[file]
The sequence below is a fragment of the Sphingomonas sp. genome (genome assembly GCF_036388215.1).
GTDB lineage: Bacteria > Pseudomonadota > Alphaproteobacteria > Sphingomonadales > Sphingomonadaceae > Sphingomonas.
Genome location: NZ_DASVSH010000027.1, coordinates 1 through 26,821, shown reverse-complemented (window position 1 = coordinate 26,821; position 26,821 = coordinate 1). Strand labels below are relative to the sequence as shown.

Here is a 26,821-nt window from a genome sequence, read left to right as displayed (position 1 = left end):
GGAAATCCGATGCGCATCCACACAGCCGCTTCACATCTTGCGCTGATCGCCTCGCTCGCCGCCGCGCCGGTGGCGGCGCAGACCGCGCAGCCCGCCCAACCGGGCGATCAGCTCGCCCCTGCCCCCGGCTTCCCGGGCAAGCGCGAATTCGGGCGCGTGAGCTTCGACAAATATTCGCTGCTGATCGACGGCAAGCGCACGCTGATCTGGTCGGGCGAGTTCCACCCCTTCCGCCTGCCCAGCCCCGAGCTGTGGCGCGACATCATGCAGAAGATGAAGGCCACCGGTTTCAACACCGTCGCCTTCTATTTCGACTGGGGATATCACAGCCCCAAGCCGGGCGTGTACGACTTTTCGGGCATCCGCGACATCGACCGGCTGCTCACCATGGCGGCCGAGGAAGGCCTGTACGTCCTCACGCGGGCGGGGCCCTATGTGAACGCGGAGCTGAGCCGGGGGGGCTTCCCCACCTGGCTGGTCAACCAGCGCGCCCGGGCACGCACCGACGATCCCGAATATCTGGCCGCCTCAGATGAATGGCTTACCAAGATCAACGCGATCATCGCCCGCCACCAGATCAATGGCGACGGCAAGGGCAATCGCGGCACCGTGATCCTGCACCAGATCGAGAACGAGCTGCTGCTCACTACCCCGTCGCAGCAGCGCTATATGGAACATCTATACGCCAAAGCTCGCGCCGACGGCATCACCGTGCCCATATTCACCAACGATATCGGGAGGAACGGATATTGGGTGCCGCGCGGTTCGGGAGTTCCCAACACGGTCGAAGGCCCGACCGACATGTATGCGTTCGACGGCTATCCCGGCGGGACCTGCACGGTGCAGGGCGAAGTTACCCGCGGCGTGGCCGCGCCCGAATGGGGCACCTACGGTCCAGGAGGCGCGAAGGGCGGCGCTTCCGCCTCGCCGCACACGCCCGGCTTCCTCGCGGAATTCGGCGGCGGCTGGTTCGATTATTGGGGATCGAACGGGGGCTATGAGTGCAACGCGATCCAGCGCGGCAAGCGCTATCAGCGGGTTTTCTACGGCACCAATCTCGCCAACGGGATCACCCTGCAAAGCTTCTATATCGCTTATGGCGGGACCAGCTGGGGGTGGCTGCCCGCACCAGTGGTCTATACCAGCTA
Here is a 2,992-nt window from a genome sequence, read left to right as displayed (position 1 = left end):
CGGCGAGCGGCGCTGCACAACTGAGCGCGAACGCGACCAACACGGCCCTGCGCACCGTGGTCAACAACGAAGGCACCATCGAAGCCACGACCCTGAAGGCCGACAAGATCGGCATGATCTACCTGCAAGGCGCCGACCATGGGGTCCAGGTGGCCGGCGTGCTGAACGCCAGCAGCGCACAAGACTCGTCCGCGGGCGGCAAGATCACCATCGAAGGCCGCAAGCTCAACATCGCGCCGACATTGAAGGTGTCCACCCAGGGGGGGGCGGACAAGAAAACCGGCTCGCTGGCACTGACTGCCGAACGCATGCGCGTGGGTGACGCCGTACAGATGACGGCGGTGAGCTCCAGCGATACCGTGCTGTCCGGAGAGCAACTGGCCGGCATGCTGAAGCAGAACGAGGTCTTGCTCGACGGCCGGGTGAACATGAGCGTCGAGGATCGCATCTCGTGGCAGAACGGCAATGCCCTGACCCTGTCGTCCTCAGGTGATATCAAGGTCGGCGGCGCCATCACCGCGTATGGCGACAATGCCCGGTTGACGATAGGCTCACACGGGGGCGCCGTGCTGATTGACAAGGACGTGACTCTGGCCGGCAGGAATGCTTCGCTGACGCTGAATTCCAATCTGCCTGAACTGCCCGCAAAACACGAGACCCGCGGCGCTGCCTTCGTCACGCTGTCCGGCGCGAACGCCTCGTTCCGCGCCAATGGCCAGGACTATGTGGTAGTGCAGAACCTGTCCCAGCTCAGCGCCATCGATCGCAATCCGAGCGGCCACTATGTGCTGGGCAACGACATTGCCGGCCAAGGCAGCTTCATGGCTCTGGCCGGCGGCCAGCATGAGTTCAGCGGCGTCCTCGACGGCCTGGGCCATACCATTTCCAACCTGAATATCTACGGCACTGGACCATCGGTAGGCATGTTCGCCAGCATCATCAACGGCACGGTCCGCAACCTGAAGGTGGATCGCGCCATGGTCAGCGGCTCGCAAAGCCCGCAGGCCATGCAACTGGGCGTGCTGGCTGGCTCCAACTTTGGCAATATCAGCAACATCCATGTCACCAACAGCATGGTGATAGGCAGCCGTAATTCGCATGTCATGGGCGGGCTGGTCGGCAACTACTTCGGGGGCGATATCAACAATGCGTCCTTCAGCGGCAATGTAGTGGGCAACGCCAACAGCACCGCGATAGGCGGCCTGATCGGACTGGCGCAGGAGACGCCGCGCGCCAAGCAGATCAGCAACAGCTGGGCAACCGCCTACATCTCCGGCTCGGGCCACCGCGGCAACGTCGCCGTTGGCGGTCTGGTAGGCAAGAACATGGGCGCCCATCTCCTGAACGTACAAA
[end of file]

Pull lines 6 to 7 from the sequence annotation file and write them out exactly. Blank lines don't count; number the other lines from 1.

Here is a 2,992-nt window from a genome sequence, read left to right as displayed (position 1 = left end):
CGGCGAGCGGCGCTGCACAACTGAGCGCGAACGCGACCAACACGGCCCTGCGCACCGTGGTCAACAACGAAGGCACCATCGAAGCCACGACCCTGAAGGCCGACAAGATCGGCATGATCTACCTGCAAGGCGCCGACCATGGGGTCCAGGTGGCCGGCGTGCTGAACGCCAGCAGCGCACAAGACTCGTCCGCGGGCGGCAAGATCACCATCGAAGGCCGCAAGCTCAACATCGCGCCGACATTGAAGGTGTCCACCCAGGGGGGGGCGGACAAGAAAACCGGCTCGCTGGCACTGACTGCCGAACGCATGCGCGTGGGTGACGCCGTACAGATGACGGCGGTGAGCTCCAGCGATACCGTGCTGTCCGGAGAGCAACTGGCCGGCATGCTGAAGCAGAACGAGGTCTTGCTCGACGGCCGGGTGAACATGAGCGTCGAGGATCGCATCTCGTGGCAGAACGGCAATGCCCTGACCCTGTCGTCCTCAGGTGATATCAAGGTCGGCGGCGCCATCACCGCGTATGGCGACAATGCCCGGTTGACGATAGGCTCACACGGGGGCGCCGTGCTGATTGACAAGGACGTGACTCTGGCCGGCAGGAATGCTTCGCTGACGCTGAATTCCAATCTGCCTGAACTGCCCGCAAAACACGAGACCCGCGGCGCTGCCTTCGTCACGCTGTCCGGCGCGAACGCCTCGTTCCGCGCCAATGGCCAGGACTATGTGGTAGTGCAGAACCTGTCCCAGCTCAGCGCCATCGATCGCAATCCGAGCGGCCACTATGTGCTGGGCAACGACATTGCCGGCCAAGGCAGCTTCATGGCTCTGGCCGGCGGCCAGCATGAGTTCAGCGGCGTCCTCGACGGCCTGGGCCATACCATTTCCAACCTGAATATCTACGGCACTGGACCATCGGTAGGCATGTTCGCCAGCATCATCAACGGCACGGTCCGCAACCTGAAGGTGGATCGCGCCATGGTCAGCGGCTCGCAAAGCCCGCAGGCCATGCAACTGGGCGTGCTGGCTGGCTCCAACTTTGGCAATATCAGCAACATCCATGTCACCAACAGCATGGTGATAGGCAGCCGTAATTCGCATGTCATGGGCGGGCTGGTCGGCAACTACTTCGGGGGCGATATCAACAATGCGTCCTTCAGCGGCAATGTAGTGGGCAACGCCAACAGCACCGCGATAGGCGGCCTGATCGGACTGGCGCAGGAGACGCCGCGCGCCAAGCAGATCAGCAACAGCTGGGCAACCGCCTACATCTCCGGCTCGGGCCACCGCGGCAACGTCGCCGTTGGCGGTCTGGTAGGCAAGAACATGGGCGCCCATCTCCTGAACGTACAAA